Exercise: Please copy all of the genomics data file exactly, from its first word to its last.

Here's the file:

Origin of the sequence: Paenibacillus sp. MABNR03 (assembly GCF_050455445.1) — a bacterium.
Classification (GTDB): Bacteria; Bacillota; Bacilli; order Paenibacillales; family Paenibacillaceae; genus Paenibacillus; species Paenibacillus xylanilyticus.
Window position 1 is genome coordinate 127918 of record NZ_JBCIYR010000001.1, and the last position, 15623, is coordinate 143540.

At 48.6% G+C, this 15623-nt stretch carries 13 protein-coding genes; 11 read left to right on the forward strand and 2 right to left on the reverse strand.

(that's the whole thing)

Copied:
Origin of the sequence: Paenibacillus sp. MABNR03 (assembly GCF_050455445.1) — a bacterium.
Classification (GTDB): Bacteria; Bacillota; Bacilli; order Paenibacillales; family Paenibacillaceae; genus Paenibacillus; species Paenibacillus xylanilyticus.
Window position 1 is genome coordinate 127918 of record NZ_JBCIYR010000001.1, and the last position, 15623, is coordinate 143540.

At 48.6% G+C, this 15623-nt stretch carries 13 protein-coding genes; 11 read left to right on the forward strand and 2 right to left on the reverse strand.